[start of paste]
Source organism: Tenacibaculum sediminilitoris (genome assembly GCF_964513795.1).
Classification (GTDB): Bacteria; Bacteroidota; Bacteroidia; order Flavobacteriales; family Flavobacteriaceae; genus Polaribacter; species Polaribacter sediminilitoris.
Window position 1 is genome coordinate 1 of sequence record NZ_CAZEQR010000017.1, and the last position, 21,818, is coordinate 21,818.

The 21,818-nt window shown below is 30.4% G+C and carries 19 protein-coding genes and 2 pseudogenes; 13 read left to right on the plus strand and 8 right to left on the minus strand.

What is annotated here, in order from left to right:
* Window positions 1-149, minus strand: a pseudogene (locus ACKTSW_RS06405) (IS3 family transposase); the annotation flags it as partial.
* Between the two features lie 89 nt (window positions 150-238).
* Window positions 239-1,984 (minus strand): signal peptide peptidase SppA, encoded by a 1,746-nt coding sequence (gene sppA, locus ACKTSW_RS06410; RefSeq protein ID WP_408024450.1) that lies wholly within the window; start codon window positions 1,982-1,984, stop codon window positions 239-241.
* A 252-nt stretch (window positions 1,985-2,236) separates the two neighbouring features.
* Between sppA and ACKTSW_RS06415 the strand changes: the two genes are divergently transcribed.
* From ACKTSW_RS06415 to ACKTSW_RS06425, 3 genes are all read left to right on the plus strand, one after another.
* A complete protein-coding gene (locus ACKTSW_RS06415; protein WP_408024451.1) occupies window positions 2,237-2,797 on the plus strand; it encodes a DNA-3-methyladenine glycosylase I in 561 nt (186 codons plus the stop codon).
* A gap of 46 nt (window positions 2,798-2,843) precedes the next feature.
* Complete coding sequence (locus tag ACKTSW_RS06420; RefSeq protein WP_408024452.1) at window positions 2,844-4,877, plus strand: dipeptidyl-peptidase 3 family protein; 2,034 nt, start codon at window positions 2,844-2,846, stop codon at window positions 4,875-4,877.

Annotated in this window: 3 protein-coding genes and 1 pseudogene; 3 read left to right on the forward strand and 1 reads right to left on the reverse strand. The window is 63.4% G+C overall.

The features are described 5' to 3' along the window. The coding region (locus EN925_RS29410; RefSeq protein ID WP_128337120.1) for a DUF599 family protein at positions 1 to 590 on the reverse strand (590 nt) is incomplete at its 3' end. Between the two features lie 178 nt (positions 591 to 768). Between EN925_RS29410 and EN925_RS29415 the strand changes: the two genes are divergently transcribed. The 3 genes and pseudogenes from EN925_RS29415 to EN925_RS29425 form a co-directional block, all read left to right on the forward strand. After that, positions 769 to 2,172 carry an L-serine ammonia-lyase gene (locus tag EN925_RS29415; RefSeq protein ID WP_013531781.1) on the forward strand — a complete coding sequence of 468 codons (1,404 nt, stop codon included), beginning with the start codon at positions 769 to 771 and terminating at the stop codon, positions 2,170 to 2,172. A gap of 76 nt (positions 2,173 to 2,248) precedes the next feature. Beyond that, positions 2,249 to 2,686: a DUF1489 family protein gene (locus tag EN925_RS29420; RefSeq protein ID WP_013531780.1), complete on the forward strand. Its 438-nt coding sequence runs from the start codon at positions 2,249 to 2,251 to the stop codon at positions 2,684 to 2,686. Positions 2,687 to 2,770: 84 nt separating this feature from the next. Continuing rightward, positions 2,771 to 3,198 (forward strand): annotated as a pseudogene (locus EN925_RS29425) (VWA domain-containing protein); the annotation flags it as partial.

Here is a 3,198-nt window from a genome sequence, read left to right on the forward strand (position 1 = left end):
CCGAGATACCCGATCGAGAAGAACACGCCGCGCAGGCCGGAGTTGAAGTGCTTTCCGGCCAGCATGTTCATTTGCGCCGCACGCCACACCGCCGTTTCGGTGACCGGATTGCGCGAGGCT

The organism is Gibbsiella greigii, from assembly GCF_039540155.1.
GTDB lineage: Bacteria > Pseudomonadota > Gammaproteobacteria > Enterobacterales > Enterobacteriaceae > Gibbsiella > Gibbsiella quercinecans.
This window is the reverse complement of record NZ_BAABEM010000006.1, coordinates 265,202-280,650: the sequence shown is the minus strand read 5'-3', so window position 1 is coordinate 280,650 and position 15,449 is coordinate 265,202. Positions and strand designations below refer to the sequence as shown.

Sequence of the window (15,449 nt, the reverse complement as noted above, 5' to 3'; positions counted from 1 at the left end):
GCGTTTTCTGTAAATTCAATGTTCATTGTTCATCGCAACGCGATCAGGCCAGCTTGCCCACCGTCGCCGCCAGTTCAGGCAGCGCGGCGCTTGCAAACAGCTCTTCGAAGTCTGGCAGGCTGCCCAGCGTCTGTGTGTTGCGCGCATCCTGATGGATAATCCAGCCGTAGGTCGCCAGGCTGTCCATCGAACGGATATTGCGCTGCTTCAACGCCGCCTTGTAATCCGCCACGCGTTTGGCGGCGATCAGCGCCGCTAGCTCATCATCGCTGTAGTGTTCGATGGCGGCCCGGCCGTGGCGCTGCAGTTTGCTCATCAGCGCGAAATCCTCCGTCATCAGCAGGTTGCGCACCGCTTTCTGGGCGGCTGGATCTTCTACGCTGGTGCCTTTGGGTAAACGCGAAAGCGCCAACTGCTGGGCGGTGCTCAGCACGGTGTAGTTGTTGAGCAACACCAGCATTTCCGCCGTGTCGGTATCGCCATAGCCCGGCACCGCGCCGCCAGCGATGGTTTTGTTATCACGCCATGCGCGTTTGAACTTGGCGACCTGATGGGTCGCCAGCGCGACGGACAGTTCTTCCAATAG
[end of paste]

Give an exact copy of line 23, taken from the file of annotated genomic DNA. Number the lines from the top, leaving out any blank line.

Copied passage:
GCGTTTTCTGTAAATTCAATGTTCATTGTTCATCGCAACGCGATCAGGCCAGCTTGCCCACCGTCGCCGCCAGTTCAGGCAGCGCGGCGCTTGCAAACAGCTCTTCGAAGTCTGGCAGGCTGCCCAGCGTCTGTGTGTTGCGCGCATCCTGATGGATAATCCAGCCGTAGGTCGCCAGGCTGTCCATCGAACGGATATTGCGCTGCTTCAACGCCGCCTTGTAATCCGCCACGCGTTTGGCGGCGATCAGCGCCGCTAGCTCATCATCGCTGTAGTGTTCGATGGCGGCCCGGCCGTGGCGCTGCAGTTTGCTCATCAGCGCGAAATCCTCCGTCATCAGCAGGTTGCGCACCGCTTTCTGGGCGGCTGGATCTTCTACGCTGGTGCCTTTGGGTAAACGCGAAAGCGCCAACTGCTGGGCGGTGCTCAGCACGGTGTAGTTGTTGAGCAACACCAGCATTTCCGCCGTGTCGGTATCGCCATAGCCCGGCACCGCGCCGCCAGCGATGGTTTTGTTATCACGCCATGCGCGTTTGAACTTGGCGACCTGATGGGTCGCCAGCGCGACGGACAGTTCTTCCAATAG